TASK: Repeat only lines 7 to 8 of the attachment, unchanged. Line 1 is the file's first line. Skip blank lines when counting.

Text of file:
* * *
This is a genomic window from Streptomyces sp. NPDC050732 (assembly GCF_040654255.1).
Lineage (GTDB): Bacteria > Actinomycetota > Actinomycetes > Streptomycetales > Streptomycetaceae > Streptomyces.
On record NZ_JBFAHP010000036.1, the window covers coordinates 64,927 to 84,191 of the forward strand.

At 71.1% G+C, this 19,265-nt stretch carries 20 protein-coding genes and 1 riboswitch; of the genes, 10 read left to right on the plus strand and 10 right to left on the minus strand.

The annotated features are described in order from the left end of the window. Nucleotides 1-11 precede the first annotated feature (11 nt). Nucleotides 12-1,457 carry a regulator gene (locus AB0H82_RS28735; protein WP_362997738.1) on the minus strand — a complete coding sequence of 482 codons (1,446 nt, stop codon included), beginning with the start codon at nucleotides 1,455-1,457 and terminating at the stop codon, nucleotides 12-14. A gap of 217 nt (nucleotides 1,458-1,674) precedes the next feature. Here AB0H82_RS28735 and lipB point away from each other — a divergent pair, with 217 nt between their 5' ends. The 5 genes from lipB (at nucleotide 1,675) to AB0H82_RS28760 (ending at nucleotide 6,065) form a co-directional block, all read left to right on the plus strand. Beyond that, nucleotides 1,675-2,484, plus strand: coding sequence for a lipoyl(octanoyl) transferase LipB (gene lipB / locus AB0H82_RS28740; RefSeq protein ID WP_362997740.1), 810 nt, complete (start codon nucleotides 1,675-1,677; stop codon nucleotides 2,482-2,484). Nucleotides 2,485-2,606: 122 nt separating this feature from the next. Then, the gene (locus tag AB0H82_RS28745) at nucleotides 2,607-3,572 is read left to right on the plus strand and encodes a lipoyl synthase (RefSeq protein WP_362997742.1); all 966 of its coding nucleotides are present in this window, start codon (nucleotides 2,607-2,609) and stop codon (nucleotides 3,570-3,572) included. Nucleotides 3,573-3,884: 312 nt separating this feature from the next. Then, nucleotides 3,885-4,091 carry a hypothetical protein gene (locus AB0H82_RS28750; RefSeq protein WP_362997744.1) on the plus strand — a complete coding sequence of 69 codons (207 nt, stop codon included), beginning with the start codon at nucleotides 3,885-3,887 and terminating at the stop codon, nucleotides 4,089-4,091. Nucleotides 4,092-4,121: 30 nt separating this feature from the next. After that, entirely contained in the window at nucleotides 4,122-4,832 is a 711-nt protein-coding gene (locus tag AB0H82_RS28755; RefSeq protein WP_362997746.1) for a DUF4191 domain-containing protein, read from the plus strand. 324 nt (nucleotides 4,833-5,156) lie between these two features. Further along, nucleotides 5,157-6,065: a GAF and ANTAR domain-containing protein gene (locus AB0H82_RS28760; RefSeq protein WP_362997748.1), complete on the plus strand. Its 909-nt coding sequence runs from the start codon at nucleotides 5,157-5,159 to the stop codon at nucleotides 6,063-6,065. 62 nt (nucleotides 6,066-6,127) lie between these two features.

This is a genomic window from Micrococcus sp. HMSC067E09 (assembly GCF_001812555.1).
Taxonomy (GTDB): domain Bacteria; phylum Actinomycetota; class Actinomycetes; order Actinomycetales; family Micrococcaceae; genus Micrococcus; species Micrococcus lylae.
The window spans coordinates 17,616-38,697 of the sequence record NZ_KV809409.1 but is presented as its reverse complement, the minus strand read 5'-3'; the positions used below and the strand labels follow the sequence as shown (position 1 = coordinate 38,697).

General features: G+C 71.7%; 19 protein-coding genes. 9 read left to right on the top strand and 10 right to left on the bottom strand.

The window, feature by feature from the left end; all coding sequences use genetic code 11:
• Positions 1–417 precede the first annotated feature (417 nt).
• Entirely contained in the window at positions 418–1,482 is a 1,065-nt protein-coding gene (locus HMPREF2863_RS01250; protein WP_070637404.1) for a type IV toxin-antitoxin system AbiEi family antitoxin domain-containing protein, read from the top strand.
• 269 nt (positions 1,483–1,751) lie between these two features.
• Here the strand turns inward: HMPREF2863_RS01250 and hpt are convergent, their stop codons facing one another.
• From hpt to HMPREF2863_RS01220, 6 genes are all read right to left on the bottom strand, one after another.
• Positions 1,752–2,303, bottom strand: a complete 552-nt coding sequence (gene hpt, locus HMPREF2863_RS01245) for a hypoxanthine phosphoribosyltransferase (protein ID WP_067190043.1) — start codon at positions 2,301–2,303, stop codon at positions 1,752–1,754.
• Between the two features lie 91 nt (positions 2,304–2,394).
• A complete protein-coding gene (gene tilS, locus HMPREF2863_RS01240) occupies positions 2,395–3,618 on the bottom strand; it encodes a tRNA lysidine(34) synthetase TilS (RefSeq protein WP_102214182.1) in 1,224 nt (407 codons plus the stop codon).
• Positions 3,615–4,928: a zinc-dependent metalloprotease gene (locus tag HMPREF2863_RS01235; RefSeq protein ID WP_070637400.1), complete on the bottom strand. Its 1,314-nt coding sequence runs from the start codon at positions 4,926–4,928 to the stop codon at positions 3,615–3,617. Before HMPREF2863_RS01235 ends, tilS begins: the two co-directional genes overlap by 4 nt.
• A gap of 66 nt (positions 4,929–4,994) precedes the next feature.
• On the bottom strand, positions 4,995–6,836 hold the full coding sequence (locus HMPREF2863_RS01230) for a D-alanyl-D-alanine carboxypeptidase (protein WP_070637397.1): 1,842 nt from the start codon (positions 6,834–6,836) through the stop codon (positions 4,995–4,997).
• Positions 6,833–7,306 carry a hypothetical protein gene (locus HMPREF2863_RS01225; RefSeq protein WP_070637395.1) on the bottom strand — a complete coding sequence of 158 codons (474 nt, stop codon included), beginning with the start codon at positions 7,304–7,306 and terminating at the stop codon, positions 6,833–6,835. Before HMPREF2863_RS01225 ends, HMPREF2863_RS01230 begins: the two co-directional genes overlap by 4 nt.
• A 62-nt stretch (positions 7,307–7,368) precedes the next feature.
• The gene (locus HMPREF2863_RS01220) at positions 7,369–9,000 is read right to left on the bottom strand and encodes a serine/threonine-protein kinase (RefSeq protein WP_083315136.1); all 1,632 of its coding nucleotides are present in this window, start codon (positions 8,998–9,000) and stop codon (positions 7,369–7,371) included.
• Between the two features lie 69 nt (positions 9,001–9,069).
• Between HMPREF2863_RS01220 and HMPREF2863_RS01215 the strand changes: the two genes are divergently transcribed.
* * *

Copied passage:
Taxonomy (GTDB): domain Bacteria; phylum Actinomycetota; class Actinomycetes; order Actinomycetales; family Micrococcaceae; genus Micrococcus; species Micrococcus lylae.
The window spans coordinates 17,616-38,697 of the sequence record NZ_KV809409.1 but is presented as its reverse complement, the minus strand read 5'-3'; the positions used below and the strand labels follow the sequence as shown (position 1 = coordinate 38,697).